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Leonard Seabrooke

I am interested in the micro-level elements that permit the macro composition of the international political economy and transnational governance. This includes: how professionals compete and coordinate to establish new regulations and new markets; the professional careers of those involved in international economic governance and transnational activism; generational conflicts between groups seeking to secure housing and financial assets within different national systems of residential capitalism; the role of social taboos in family and household formation in different national welfare systems; and the everyday politics behind particular national political and economic institutions. My work frequently draws upon analytical and methodological tools from political economy and economic sociology, including sequence analysis and social network analysis, among others.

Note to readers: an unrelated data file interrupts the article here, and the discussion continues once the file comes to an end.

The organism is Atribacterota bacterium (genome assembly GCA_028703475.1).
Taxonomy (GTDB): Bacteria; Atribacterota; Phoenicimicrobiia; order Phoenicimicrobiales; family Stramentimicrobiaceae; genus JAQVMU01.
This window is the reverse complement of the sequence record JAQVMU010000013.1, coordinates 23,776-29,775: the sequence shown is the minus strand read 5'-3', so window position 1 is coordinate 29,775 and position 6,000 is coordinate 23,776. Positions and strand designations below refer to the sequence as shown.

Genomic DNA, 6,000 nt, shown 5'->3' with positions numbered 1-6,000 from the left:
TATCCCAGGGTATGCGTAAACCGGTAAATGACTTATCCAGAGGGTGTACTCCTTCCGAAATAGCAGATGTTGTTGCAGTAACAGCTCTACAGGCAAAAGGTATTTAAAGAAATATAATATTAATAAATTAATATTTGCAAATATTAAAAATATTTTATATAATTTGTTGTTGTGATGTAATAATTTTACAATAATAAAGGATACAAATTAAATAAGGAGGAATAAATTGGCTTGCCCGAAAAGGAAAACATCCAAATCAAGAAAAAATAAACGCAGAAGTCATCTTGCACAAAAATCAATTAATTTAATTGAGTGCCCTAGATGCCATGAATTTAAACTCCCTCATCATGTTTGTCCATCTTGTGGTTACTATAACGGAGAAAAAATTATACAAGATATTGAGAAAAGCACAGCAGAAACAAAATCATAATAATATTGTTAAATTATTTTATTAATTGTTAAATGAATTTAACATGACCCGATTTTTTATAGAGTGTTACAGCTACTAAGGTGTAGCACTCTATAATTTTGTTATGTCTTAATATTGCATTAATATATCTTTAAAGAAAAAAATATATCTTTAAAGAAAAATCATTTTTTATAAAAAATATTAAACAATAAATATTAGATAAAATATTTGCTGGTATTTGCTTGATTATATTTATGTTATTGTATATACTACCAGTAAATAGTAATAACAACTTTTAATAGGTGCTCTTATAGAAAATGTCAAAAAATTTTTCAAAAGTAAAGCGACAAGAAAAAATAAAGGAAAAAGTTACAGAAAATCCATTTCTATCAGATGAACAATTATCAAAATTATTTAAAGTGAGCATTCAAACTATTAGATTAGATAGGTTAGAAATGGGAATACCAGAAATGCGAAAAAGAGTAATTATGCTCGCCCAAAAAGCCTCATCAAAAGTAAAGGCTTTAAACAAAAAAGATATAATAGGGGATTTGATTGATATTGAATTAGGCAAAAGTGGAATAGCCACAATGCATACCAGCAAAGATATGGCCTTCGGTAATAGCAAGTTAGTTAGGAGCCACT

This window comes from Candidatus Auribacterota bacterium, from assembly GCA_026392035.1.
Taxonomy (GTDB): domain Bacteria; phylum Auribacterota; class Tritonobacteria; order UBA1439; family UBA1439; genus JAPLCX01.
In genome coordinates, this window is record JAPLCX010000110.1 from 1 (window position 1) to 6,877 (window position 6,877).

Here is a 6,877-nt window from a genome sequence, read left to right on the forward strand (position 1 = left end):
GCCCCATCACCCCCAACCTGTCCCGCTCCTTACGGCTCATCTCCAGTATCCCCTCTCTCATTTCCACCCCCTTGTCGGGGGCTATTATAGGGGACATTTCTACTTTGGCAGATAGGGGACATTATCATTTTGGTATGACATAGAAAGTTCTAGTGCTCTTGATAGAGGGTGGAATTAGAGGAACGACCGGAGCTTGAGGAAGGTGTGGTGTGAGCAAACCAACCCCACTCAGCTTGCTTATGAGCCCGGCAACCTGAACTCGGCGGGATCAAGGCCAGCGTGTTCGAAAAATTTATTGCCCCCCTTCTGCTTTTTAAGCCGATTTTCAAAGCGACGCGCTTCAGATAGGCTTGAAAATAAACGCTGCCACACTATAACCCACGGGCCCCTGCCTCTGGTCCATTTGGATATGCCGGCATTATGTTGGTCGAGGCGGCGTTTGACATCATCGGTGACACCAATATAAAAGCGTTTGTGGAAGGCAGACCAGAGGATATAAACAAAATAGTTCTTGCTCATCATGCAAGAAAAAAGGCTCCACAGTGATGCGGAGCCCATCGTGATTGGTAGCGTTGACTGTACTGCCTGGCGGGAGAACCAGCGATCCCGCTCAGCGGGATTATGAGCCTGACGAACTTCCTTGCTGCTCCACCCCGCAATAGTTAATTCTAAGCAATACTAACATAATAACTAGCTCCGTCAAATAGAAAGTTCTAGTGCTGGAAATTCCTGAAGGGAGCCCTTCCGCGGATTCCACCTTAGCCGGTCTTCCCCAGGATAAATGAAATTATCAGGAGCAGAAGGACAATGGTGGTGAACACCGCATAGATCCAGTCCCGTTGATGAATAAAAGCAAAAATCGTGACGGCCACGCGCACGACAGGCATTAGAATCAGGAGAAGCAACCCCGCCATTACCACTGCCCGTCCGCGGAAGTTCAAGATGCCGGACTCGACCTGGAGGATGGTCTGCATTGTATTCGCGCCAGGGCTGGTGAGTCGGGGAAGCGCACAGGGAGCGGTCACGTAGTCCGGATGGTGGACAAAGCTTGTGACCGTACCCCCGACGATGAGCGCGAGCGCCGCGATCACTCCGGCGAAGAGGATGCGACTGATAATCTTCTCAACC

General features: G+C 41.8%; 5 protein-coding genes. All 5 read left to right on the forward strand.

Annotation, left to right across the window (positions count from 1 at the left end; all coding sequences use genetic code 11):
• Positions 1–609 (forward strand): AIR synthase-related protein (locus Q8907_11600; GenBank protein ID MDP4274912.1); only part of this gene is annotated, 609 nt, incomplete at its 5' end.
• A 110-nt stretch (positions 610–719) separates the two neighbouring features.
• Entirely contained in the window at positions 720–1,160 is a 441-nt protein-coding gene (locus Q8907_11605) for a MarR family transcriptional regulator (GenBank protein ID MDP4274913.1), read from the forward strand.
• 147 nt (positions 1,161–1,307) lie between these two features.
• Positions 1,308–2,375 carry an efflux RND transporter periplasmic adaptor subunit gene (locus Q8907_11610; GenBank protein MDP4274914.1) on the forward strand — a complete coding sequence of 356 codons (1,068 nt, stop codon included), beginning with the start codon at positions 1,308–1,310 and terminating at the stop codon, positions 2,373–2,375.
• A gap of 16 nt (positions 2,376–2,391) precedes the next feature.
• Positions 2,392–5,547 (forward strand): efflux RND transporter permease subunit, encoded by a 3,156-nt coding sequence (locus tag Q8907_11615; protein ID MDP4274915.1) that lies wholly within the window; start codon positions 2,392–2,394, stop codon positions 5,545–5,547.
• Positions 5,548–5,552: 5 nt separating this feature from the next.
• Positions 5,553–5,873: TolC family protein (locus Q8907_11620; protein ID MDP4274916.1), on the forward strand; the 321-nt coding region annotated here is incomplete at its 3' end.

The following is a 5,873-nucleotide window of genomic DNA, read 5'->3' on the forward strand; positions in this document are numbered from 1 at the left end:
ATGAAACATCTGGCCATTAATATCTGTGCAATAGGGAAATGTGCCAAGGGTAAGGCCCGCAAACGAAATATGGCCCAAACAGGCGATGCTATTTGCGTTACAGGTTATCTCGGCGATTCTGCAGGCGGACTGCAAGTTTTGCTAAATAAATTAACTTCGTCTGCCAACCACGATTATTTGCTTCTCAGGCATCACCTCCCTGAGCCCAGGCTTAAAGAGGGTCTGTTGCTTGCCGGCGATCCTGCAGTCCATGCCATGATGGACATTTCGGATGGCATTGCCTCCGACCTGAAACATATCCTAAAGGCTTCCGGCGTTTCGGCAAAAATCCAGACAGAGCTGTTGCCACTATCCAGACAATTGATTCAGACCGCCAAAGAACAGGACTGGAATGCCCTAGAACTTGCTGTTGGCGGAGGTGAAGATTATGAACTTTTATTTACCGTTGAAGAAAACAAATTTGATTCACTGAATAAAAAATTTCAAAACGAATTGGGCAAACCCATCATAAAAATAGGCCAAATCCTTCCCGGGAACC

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Fathers of Neoliberalism

Paper Conference paper | | Oct 2017

The Academic and Professional Performance of the Chicago School, 1960-1985